State Lines/ Haverford - Splt
Record Label: Meadowbrook Records
Release Date: April 2, 1013
Angsty boys with guitars are, to quote everyone's favourite angsty boys with guitars, a dime a dozen. To prove that fact, the four tracks we're dealing with today have been created by two separate gangs of angsty boys with guitars. Haverford and State Lines are two young emo bands who certainly know their way around a heartbreak and, thankfully, they're willing to share their wisdom with us through chords and heavy handed lyricism. If I sound cynical, I haste to say that I'm not, Haverford and State Lines are two wonderful bands who, in a few months, should be lighting up the emo world. This split is another step in their separate journeys towards becoming truly excellent bands and serves as a perfect introduction.
First side is all on State Lines, with Haverford closing out the split. Although both bands are stellar, it becomes quite apparent, very quickly, that Haverford are the stronger side of this partnership. That's not to say State Lines' performance on here is weak, however Haverford seem so much more accessible, professional and developed as songwriters. Despite that, State Lines' raw acoustic offerings are blessed with highly redeeming qualities. "Weird With You" is quite catchy and the lack of production lends itself to the band having a lot of character. "The Long One" seems a little directionless as an acoustic track. It could be a great pop punk anthem, if given a proper full band treatment, but relying on acoustic guitar traps the track, and doesn't allow them to define the nuances that would have made the song more memorable. Maybe it's because acoustic State Lines sounds a little like an early Dashboard Confessional demo, or maybe it's because I'm used to the adrenaline and energy of usual State Lines, but this certainly isn't the band on the top of their game. It feels a little like they've just phoned in the tracks. That's not to say these are bad songs, they're just not what we've come to expect from State Lines.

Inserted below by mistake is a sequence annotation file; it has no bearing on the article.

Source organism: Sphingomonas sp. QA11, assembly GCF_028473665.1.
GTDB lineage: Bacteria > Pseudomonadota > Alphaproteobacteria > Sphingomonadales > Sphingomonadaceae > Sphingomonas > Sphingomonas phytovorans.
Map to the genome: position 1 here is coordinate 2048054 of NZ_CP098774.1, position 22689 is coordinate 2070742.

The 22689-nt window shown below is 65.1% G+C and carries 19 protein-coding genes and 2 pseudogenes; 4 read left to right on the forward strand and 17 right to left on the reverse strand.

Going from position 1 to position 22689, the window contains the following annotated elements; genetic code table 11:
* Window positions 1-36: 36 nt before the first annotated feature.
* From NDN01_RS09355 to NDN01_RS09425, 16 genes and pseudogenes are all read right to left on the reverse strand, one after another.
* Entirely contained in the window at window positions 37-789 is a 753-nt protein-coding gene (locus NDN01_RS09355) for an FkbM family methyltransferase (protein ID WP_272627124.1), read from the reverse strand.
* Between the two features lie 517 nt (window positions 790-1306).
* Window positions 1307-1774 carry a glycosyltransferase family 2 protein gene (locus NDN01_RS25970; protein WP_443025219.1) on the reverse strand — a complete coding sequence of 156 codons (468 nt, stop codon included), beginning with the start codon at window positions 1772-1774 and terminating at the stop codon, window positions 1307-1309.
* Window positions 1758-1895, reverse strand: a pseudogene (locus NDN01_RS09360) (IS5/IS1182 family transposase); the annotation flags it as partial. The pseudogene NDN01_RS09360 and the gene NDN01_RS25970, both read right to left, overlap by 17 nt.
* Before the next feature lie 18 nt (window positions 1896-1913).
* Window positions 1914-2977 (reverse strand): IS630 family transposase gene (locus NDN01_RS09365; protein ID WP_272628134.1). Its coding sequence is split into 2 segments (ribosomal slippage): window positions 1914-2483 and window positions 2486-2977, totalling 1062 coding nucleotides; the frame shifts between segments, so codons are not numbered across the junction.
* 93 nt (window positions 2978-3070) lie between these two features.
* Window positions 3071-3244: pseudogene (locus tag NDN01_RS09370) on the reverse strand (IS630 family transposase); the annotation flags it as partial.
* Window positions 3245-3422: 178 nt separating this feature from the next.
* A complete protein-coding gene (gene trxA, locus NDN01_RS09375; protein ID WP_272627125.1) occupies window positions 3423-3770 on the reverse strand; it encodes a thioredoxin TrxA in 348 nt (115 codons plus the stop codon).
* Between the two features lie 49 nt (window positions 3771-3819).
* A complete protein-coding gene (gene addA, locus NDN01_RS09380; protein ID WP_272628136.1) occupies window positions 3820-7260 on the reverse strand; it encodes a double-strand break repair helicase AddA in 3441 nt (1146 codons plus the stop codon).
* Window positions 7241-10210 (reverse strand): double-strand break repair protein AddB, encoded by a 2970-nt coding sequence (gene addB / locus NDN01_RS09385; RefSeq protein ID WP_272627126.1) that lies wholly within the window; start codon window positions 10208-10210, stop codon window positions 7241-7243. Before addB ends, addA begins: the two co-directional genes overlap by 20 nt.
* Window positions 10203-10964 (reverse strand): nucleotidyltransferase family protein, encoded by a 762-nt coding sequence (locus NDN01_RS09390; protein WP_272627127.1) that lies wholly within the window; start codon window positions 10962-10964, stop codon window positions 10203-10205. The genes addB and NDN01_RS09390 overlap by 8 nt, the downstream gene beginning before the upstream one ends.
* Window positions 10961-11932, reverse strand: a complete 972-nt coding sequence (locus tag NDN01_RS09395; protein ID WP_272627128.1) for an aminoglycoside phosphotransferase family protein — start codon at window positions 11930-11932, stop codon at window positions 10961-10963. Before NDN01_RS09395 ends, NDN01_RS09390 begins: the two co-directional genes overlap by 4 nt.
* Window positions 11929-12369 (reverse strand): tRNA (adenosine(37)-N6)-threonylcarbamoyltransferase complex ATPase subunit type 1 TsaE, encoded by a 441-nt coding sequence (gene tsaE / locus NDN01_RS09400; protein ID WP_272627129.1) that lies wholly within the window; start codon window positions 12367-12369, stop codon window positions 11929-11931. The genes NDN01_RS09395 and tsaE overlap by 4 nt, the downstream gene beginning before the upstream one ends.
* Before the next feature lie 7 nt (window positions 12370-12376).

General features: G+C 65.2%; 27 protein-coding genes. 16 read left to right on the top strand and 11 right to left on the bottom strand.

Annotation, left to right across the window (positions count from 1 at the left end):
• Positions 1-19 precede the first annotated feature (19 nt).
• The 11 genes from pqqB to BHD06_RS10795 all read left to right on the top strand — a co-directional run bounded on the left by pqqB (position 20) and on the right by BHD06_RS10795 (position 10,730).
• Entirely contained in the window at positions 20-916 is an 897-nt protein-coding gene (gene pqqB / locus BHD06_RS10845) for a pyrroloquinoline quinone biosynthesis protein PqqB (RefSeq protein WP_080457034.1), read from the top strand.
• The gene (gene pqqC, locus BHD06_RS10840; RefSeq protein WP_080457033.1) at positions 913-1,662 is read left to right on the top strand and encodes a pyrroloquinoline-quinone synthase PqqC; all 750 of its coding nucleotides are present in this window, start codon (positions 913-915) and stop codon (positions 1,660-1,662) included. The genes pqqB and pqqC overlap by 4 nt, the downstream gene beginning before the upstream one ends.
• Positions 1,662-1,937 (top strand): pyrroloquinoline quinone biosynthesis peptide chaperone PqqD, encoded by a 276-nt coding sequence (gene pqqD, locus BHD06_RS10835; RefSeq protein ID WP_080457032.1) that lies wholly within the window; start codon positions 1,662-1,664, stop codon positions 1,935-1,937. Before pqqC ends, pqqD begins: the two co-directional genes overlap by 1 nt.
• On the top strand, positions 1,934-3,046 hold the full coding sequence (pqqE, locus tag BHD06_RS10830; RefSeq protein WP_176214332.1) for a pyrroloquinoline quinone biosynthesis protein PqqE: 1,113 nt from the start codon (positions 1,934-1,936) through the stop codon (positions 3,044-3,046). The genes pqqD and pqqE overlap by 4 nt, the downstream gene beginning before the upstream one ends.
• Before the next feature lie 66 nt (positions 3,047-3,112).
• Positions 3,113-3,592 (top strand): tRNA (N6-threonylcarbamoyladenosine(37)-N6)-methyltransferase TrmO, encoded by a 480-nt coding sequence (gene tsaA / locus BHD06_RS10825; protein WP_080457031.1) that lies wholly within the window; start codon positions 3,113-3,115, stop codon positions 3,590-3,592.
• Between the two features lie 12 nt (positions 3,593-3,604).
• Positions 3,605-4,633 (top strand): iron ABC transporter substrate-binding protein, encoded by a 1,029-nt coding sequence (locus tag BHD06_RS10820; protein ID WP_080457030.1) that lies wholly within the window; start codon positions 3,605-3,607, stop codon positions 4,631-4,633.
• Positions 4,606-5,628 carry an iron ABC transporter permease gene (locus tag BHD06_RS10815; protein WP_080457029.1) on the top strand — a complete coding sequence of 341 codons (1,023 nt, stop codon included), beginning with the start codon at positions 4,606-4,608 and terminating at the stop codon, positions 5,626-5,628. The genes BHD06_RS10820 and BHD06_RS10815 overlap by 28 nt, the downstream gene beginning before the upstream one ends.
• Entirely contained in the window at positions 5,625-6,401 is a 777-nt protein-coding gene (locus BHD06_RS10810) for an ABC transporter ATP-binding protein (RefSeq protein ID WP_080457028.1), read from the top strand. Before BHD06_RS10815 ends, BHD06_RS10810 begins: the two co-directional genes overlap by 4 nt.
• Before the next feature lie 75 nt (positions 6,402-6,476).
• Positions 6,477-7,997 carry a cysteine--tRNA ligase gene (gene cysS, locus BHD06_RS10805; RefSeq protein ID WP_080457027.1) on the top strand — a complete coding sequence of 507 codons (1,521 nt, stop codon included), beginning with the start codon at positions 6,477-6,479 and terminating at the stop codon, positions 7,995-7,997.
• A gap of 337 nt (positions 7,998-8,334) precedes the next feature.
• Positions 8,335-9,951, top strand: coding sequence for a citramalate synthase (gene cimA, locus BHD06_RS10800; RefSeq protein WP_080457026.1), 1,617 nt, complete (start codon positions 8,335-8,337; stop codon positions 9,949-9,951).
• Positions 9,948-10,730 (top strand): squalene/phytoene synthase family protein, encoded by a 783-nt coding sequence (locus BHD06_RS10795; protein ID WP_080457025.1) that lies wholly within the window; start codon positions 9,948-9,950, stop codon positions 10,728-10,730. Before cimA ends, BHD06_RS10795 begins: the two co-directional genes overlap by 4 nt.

On the other hand, Haverford are better than ever. They never try too hard, nothing comes across as forced and it makes for music which is so incredibly easy to listen to. "Everything In-Between" is melancholic as hell - tired sounding vocals, subtle acoustic guitar work and lost, broken lyrics - and is utterly irresistible. "Seal Mountain" takes things even slower and more broken before an eventually crescendo. It's just really, very awesome. Every aspect of Haverford, from their delivery to their lyrics, is like a really adorable but slightly raggy puppy whimpering to be loved. And it really works. Haverford are on the verge of big things.
Overall, this is yet another one of those emo splits that isn't entirely necessary, however is a pleasant addition to the collection. Whilst State Lines aren't on best form here and Haverford are on the best of form, these are two bands to keep looking out for. It won't be long before you hear these names again.